Attending a Slow Money event recently got me thinking about the Slow Food Movement and organization. I wondered about how tea fit into these two movements.
The Slow Food website answers the question of what Slow Food is as follows:
Slow Food is food that’s good for us, good for our environment and good for the people who grow, pick and prepare it. In other words, food that is good, clean and fair. In many ways, Slow Food is the opposite of fast food. Slow Food is fresh and healthy, free of pesticides and chemicals, and produced and accessed in a way that’s beneficial to all – from the farmer to the eater.
So is Tea a Slow Food? According to that definition it can be. And it’s not THAT slow unless you are enjoying one of the more formal and ornate tea ceremonies.
In my opinion, a lot of tea is NOT Slow Food for various reasons. Agribusiness and the world commodity markets have pushed a majority of tea production into the use of pesticides and chemicals. Large estates in less than ideal terroirs tend to need pesticides for pests and chemicals to keep up production. And the poor working conditions on many estates, especially larger ones, are well documented. The distribution chains, many set up during colonial times or in a monopolistic way, eat up a lot of the money people are willing to pay for tea, ensuring that the farmers get pennies on the dollar. Marketing, profit, and consumer demand have made “ready to drink” (RTD) tea a hot sector.
But there certainly are Slow Food teas out there that meet the definition above. It’s well documented through thousands of years of use that tea is healthy and good for us. It can be grown without detrimental effects to the environment, as can be seen from wild trees, gardens, and estates that have been in production for hundreds of years. And, when grown, picked, and prepared by small farmers and artisanal teamakers, it can be good for the people involved as well, assuming that a more equitable distribution model allows them to reap more of the value of what they produce. The less people between the farmer and the drinker, the more chance that the farmers can earn a living, eat, and send his kids to school while preserving their land for future generations. So it can fit the definition of a Slow Food.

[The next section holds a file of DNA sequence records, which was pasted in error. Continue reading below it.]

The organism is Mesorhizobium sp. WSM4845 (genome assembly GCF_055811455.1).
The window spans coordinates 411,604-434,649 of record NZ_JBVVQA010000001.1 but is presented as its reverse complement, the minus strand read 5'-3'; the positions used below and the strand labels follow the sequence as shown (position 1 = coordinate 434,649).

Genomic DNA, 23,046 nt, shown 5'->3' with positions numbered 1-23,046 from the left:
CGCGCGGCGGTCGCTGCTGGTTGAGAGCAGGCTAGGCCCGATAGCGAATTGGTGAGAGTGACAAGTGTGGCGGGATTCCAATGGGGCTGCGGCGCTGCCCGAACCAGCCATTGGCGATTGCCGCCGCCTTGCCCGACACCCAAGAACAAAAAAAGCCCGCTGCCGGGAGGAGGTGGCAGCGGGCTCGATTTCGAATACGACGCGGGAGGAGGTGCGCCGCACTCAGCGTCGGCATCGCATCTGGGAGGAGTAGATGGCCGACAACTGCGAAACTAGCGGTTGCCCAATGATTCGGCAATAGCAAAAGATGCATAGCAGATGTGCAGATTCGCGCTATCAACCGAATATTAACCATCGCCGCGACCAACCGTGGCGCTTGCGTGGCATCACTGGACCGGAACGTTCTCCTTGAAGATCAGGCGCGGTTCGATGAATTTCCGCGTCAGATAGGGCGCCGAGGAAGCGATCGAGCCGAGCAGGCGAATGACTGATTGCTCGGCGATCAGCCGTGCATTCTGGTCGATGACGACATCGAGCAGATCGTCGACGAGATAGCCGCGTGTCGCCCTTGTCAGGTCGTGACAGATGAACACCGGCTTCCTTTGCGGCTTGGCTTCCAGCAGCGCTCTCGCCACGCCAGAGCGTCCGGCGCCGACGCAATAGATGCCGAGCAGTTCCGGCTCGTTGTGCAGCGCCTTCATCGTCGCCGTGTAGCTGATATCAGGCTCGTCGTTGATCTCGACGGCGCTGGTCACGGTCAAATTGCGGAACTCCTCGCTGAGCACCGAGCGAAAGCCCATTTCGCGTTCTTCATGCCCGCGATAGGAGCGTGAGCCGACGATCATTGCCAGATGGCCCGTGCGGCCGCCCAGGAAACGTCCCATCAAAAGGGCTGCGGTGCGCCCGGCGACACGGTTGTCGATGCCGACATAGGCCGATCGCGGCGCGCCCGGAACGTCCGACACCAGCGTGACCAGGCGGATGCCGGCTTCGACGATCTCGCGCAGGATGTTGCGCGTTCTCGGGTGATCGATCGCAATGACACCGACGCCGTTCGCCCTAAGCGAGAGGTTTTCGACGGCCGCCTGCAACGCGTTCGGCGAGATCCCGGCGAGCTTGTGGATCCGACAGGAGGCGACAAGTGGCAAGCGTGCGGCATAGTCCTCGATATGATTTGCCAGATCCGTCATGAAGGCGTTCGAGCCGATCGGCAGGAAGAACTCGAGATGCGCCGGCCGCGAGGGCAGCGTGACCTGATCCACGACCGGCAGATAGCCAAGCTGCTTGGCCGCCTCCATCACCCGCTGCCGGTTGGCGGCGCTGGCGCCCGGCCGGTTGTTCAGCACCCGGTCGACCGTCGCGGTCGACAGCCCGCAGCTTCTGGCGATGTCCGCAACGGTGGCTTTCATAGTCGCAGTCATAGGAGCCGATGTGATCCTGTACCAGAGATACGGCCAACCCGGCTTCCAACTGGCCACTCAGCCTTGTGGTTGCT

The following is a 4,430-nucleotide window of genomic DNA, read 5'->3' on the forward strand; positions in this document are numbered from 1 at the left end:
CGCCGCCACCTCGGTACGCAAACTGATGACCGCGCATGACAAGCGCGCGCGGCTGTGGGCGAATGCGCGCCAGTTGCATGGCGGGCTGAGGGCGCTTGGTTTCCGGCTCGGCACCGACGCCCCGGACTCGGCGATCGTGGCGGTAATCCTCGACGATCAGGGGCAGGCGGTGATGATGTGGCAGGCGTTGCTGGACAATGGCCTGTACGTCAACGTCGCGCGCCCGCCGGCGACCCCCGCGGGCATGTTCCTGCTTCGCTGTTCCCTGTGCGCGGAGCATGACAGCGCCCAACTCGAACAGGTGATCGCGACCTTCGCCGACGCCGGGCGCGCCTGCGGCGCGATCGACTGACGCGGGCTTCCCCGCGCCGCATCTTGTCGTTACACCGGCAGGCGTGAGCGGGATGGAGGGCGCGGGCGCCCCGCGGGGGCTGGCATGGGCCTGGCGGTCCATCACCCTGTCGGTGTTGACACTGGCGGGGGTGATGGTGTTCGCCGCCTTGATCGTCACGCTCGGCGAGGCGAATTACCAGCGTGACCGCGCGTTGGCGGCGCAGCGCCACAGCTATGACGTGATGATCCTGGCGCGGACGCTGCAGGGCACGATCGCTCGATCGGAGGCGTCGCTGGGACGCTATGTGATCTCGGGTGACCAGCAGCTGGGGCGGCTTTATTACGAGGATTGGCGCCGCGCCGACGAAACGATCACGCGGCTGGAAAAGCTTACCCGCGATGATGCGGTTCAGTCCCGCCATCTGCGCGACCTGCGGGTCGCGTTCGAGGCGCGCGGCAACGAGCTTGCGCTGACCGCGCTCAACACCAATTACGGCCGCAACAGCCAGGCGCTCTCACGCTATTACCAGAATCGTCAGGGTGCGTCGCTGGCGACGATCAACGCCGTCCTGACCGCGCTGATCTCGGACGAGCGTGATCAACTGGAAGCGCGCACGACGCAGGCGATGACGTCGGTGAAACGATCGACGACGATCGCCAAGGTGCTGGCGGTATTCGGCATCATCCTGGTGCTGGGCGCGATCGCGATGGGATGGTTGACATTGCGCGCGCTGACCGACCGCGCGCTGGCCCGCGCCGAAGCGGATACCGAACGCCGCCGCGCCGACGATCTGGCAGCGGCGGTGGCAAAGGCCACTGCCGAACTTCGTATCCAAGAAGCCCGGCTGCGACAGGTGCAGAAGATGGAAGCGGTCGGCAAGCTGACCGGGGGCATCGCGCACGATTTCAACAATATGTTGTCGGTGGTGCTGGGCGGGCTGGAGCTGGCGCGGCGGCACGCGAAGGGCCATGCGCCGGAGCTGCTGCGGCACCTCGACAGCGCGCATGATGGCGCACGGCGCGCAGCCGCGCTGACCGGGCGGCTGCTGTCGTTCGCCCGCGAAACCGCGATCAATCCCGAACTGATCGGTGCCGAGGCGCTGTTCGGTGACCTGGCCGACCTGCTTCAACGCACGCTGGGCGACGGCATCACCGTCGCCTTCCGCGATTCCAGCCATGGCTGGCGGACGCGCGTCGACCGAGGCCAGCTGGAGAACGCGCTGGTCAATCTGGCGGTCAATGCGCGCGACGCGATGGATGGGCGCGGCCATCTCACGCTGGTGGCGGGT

Coming back to the “slow” in Slow Food, the beauty of Slow Tea is that it can be prepared in all its glory in seconds or minutes depending on how you brew. So that ready-to-drink beverage isn’t saving you all that much time for the difference in quality (Unlike my Bolognese sauce, for instance, which takes two days to make vs. opening and heating up a jar of prepared sauce). Preparing and drinking tea lends itself to quiet contemplation and relaxing activities as well conversation between friends. So the importance of Slow Food in fostering connections is also there. In ayurvedic health circles, one is encouraged to eat foods that are prepared with love and avoid those prepared with resentment. We consume not only the food but also the emotions of the cook and preparers of that food.
So in the end, there is room for tea in both the commoditized, fast food market segments and the specialized Slow Food market segments. Where you choose to sip within that spectrum is up to you, your schedule, and your dharma.
Introduction to Āyurveda Workshop
Hosted by YOGASMOGA
Join Arya, as we explore the beginning principles of āyurveda, the natural, holistic and medicinal system of yoga. You will be able to perceive your internal & external environments from an ayurvedic perspective and create the optimal space for well being.
Tuesday, March 15th
Sip tea, enjoy light bites, and shop while you learn the key traits of your specific dosha through essential oils that you can use in your everyday life.
All guests will receive aromatherpay blends to balance their predominant dosha.
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